Justin Little: Remembering local youth murdered in Paris

November 2009 Posted in People

By Kathy Cook Hunter

Justin Little was “a wanderer,” his mother, Tanya Little, said. He loved to explore and often walked from his home in Silverton to Salem or to the Abbey in Mt. Angel. His wanderlust and interest in history led him to Paris in September.

Early in October he met his end there. Children found him dead on a park bench, the American embassy in Paris told his Silverton family on Oct. 9. “He had been there awhile,” his father, Jim Little, said. “It is difficult to learn more.”

Justin had been bludgeoned in the head by a hard object, possibly a piece of concrete or cinder block, Paris police said. His wallet was gone, but his passport was left with him, making identification possible.The police asked Jim Little to come to Paris but he declined in consideration of the remaining family members – his wife; Justin’s brothers, Joseph, 16, and Jimmy,  13; and a sister, Bessie, 11. He felt, he said, there was little he could do there and the FBI had taken over the investigation.

Justin, a 2006 graduate of Silverton High School, was studying at Chemeketa Community College. He had spent last summer working and living with an uncle in Oregon City. He was a typical 21-year-old who was not thinking of his safety, his parents said.

“He’d done a lot of scouting and was resourceful, not afraid, very capable,” his father said. “But he made an error in judgment – he was in the wrong place.”

People have asked why he was at this particular park, Tanya Little said. “There might have been a historical tie-in to that park,” she said. “I know in my heart he was looking for something. Maybe he’d read about it.”  She said France’s historical figures were “almost friends he’d read and studied about.” Although Justin did not speak French, he had familiarized himself with the language with tapes before he left. He knew no one in France.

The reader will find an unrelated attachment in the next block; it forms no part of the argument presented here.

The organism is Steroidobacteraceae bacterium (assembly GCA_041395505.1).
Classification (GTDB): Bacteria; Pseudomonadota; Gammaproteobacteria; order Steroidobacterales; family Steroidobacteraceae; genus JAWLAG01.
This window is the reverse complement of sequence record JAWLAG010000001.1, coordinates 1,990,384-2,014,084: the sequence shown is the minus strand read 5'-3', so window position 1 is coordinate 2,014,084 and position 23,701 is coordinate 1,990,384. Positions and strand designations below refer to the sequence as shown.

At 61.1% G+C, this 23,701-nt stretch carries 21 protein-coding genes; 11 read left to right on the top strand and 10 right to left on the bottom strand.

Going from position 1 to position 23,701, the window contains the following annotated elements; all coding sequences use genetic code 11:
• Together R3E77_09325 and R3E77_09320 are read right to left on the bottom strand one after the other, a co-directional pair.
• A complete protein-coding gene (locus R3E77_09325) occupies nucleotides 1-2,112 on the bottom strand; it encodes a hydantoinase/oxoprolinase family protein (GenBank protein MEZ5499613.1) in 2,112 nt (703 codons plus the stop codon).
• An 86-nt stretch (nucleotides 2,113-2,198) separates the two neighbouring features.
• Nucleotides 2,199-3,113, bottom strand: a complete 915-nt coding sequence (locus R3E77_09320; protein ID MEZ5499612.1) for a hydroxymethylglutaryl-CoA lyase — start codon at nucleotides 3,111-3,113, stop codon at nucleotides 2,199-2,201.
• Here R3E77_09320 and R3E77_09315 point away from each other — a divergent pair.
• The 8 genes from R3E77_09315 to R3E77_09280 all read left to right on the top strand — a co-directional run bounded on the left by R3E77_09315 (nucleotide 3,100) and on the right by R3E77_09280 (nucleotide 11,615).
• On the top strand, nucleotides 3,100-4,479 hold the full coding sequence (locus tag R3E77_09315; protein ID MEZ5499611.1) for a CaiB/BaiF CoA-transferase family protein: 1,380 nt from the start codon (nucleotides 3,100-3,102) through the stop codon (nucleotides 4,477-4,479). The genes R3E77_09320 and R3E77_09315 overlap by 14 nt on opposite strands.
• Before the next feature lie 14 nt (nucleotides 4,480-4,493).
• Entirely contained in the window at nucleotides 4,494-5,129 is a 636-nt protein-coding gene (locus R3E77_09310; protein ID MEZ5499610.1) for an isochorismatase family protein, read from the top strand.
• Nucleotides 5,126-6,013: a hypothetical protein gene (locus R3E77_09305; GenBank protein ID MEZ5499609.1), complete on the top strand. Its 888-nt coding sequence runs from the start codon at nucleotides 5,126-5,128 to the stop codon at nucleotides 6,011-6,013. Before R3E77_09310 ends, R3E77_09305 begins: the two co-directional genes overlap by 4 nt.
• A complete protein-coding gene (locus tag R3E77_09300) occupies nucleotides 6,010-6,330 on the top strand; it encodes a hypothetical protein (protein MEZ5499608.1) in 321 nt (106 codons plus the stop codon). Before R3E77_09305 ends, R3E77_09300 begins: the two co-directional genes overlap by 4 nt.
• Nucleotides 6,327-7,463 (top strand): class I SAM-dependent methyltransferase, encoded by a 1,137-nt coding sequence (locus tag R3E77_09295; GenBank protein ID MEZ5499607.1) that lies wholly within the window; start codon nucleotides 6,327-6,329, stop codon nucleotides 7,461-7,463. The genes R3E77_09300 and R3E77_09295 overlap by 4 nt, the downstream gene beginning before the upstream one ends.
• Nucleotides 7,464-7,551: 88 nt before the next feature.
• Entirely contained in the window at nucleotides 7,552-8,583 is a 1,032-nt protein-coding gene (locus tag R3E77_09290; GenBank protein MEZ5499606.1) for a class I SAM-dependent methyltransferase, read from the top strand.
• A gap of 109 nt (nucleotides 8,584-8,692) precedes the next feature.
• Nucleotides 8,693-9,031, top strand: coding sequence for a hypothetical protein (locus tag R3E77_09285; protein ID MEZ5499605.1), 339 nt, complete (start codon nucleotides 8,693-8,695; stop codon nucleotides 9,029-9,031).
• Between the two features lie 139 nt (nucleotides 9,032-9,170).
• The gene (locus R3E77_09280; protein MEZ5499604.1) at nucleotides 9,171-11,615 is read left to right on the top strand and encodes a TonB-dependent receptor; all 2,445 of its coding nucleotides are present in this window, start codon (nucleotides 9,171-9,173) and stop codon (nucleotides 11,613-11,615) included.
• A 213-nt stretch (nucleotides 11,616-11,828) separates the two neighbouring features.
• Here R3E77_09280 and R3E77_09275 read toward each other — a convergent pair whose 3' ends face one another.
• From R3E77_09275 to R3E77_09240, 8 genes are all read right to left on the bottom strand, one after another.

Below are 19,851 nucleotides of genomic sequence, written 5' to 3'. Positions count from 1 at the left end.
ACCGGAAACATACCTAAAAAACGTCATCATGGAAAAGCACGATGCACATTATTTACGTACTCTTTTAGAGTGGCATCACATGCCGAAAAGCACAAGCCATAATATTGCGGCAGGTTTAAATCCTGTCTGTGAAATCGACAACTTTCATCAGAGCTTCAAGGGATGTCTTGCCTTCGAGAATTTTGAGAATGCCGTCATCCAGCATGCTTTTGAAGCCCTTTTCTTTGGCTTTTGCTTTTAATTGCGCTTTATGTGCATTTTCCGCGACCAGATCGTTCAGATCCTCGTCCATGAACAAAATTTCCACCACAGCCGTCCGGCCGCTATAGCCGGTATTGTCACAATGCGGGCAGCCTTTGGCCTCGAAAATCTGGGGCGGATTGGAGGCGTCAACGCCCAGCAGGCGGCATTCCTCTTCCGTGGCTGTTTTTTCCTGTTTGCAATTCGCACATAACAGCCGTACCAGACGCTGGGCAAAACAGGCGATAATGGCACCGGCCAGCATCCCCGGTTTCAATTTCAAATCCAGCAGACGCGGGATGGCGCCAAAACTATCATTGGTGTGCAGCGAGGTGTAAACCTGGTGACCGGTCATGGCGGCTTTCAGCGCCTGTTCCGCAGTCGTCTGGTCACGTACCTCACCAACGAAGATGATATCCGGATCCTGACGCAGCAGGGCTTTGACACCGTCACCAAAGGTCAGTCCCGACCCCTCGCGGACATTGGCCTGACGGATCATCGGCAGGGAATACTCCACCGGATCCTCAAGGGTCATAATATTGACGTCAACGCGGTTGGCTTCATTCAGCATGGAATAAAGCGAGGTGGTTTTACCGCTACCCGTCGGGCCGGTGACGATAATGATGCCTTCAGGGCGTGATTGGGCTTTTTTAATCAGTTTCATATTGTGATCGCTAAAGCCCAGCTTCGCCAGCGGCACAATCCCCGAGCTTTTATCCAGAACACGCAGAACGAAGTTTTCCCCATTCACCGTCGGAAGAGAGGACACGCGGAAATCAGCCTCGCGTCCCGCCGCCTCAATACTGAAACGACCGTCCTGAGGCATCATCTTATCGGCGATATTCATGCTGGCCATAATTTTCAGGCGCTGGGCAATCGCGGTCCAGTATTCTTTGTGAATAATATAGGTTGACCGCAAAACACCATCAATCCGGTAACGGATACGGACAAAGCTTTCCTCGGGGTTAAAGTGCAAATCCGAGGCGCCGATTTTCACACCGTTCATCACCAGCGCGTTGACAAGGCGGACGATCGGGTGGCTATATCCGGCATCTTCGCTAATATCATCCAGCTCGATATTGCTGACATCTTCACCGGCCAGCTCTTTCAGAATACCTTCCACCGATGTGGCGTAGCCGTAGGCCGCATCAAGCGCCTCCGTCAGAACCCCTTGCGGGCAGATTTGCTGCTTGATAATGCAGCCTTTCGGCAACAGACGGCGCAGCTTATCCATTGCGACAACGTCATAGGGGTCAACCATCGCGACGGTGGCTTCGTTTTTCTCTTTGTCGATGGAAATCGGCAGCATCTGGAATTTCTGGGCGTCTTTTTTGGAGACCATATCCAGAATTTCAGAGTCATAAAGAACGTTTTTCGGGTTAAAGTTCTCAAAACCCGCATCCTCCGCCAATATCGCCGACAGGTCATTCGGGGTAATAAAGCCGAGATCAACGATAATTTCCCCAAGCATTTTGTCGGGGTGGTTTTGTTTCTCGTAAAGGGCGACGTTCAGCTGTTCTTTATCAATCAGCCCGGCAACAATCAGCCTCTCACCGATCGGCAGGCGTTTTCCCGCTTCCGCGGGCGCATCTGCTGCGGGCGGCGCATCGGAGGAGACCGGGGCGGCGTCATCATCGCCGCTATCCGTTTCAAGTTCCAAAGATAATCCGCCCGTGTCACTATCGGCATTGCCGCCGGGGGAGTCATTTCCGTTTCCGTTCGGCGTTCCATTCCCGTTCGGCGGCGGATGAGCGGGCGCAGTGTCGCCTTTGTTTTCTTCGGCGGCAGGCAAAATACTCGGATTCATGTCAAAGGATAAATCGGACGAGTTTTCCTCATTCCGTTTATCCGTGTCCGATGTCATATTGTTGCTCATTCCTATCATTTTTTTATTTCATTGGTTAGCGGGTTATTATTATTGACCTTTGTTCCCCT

Justin’s friend, Kevin Zade, had discussed the trip with him and helped plan it. Zade’s only email from Justin was dated Sept. 24; the Little family had not heard from him.

The Littles tried to convince their son not to travel alone, but “nothing we could do would change his mind,” Jim Little said. “He was there to see things like Napoleon’s tomb and the Arc (de Triomphe). He wanted to go beyond his hometown and his upbringing.”

“We tried to find out where he was staying but the police were not able to find out,” said Jim Little.
Support from community and St. Paul Catholic Church, has been tremendous.

“We are praying a lot and people are praying for us for peace of heart,” he said. “We’re very grateful for the people of this community. We’re uplifted – we’re not alone.”

Andy Bellando, former principal of Mark Twain Middle School, described Justin as well liked and intelligent.

“He was an independent thinker, loved his history and overall did well in school. He was well behaved, liked by his friends and was well-respected by all of his teachers. He will be missed.”

The Littles named their son’s interests as history, anime, theater and Civil War re-enactment where participants dress in garb of the era, act out battles and portray life during the 1860s in America.

“He got the whole bunch of us involved in (reenactment), too,” they said, and agreed that, had Justin lived, he’d have found a career with a history or political science link.

“He was a young man ready to spread his wings and fly,” said his mother.

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